Decreasing DUI Factors
There were 5,125 alcohol-involved crashes in Florida in 2017 (latest data available). Of those, there were 350 drunk driving fatalities compared to 417 in 2016. a 16% decrease. Not unexpectedly, the largest number of drunk driving fatalities were in the 25-29 age group with the 55-59 age group coming in second with 26 fatalities in 2017. Unfortunately, drunk driving is still the top cause of fatal traffic accidents in Florida, at 26%, so there is still work to be done to bring those numbers down.
To add to our challenges, many drivers are impaired not by alcohol but by drugs, including marijuana or opiod abuse which is out of control in the U.S. Distracted driving, largely due to using cell phones while driving is still another problem but is not part of our foundation’s mission
Factors Affecting Decreasing DUIs
There’s always a story behind the statistics. Law enforcement officials attribute the decrease in DUI accidents to a number of factors, including:
Ridesharing – People in larger cities – particularly younger individuals drive less in general using ride sharing or public transportation to get around, especially at night.
Public Education – The Drive Sober or Get Pulled Over and the Buzzed Driving is Drunk Driving campaigns strive to educate people about drunk driving and the hazards it poses. Campaigns go out on social media, on billboards, in print, and anywhere authorities can get the message out. Designated drivers can also get special benefits at local eateries such as free non-alcoholic drinks.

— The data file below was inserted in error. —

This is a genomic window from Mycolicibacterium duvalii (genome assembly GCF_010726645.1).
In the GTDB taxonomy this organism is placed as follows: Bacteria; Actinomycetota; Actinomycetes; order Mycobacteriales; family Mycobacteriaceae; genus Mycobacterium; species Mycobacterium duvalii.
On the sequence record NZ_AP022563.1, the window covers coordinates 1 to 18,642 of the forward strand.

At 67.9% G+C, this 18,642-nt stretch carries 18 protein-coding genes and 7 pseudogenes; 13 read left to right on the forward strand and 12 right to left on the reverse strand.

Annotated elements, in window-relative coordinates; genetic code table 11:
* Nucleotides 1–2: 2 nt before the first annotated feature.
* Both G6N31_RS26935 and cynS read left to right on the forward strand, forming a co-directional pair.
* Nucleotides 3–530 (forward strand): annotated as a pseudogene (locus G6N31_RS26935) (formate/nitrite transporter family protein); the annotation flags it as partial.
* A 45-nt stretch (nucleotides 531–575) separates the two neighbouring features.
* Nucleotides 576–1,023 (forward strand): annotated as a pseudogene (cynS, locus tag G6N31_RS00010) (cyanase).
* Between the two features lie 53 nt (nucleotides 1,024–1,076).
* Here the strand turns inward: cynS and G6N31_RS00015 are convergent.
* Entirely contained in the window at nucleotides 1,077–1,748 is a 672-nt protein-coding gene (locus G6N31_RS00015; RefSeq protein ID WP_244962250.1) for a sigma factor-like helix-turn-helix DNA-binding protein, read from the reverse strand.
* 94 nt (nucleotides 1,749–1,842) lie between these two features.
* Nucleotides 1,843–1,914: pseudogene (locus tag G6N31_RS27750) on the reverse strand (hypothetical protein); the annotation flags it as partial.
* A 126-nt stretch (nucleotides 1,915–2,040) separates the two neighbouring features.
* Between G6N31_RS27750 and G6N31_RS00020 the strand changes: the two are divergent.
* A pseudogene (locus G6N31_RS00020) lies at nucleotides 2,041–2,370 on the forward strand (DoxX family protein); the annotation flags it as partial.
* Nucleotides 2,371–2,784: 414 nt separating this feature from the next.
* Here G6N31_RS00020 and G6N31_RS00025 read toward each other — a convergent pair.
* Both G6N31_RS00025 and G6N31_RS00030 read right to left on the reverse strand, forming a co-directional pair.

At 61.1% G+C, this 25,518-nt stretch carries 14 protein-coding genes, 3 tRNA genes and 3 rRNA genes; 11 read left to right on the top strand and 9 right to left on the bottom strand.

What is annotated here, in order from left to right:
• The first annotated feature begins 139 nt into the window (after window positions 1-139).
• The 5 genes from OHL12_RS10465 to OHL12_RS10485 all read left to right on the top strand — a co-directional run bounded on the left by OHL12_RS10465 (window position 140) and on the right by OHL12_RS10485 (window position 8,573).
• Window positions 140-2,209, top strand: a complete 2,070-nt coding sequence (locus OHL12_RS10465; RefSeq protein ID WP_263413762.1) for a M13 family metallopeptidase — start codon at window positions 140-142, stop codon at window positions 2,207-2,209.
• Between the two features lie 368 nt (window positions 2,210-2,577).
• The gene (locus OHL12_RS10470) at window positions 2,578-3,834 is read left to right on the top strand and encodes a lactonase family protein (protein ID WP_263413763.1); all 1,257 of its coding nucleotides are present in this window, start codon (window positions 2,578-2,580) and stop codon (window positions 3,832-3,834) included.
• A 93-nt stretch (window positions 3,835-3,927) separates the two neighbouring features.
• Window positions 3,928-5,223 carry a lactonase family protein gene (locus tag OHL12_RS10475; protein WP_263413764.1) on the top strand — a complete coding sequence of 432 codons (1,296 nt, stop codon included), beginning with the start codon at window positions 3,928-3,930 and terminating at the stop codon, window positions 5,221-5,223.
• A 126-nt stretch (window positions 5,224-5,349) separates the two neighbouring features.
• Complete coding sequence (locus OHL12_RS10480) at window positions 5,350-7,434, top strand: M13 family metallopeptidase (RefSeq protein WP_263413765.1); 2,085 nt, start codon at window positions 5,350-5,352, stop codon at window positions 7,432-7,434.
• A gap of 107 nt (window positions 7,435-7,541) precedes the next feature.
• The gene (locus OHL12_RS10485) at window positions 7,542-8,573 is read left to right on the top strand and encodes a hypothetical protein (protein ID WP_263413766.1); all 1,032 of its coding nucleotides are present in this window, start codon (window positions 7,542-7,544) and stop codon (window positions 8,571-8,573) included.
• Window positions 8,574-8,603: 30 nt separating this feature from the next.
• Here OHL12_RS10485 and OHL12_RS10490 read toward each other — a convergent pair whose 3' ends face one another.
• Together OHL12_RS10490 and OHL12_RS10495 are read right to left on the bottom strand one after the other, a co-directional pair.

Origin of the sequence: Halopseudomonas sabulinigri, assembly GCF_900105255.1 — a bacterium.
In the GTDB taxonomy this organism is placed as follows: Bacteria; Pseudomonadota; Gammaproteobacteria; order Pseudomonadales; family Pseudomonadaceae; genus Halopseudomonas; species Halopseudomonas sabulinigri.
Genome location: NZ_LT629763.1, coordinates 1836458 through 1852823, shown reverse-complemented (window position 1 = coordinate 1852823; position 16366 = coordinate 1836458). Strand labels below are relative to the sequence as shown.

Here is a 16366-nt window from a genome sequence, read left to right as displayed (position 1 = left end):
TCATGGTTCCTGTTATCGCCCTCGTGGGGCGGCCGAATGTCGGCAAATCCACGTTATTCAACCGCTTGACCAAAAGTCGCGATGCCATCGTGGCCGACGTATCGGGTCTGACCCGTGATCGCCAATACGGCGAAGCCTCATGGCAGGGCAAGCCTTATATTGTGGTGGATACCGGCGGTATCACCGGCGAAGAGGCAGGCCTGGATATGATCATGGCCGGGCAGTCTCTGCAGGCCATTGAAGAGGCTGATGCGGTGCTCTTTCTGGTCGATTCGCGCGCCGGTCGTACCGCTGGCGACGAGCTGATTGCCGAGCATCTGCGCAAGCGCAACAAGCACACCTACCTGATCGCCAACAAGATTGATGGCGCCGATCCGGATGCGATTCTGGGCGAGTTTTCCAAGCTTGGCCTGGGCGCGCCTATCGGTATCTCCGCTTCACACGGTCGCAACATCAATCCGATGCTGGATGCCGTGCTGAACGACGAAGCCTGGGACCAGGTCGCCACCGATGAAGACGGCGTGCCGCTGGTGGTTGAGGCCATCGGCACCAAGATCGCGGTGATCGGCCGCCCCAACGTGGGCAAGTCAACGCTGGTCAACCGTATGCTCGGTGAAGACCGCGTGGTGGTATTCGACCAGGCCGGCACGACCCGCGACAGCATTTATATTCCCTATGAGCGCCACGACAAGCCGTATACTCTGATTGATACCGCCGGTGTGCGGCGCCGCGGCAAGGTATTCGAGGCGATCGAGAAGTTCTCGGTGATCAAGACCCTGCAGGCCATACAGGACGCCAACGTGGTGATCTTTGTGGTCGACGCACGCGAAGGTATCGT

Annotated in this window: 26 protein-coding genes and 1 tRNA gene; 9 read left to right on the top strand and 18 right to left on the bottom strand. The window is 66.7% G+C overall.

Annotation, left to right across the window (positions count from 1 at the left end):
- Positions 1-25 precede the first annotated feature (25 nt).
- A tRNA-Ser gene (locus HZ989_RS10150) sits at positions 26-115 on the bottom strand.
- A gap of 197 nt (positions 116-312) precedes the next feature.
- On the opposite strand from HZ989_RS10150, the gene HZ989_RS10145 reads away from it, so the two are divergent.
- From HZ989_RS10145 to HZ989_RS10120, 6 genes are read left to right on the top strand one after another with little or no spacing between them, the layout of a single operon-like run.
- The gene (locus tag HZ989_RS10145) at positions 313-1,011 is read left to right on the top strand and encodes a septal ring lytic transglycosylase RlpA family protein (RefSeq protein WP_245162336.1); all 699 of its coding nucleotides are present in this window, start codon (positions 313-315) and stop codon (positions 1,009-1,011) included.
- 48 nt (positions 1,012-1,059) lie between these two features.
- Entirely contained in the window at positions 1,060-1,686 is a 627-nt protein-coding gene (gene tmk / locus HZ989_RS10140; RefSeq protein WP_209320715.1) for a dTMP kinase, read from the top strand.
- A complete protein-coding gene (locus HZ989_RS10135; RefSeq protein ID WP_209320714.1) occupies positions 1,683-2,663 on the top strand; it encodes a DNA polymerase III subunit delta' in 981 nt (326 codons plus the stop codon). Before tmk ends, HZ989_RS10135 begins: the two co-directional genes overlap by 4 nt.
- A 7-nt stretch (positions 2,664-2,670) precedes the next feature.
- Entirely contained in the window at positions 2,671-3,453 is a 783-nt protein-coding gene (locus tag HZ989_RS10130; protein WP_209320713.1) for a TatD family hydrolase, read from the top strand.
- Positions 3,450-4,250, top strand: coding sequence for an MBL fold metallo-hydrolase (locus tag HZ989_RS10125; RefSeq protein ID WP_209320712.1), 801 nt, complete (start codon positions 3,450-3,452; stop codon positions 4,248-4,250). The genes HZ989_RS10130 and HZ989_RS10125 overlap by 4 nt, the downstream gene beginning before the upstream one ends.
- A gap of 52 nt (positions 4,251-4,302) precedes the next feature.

Stronger Enforcement – Many cities and counties have special police units to prevent impaired driving and use both roving patrols, roadblocks and roadside DUI tests to identify and arrest those who are driving under the influence. The judicial system is also taking a stronger stance with those charged with impaired driving.
Ignition Interlocks – Mothers Against Drunk Driving (MADD) wants to eliminate drunk driving altogether by forcing drivers to install ignition interlocks if they have been convicted of DUI.
The IID is an in-car breathalyzer that hooks into your car’s ignition/starter system. The handheld device senses alcohol on your breath, or the lack of alcohol. Each time you blow into the device, it communicates your breath alcohol content (BAC) to your car’s ignition system. If the device doesn’t detect any alcohol, you are able to start the car as you normally would. If the device detects even the smallest amount of alcohol on your breath, the ECU prevents you from starting the car.
Currently, 30 states require ignition interlock devices for all DUI convictions, and MADD statistics on IIDs, and maintains that they have stopped more than 2 million drunk driving attempts in the United States in the last 10 years. 68,236 of those were in Florida alone.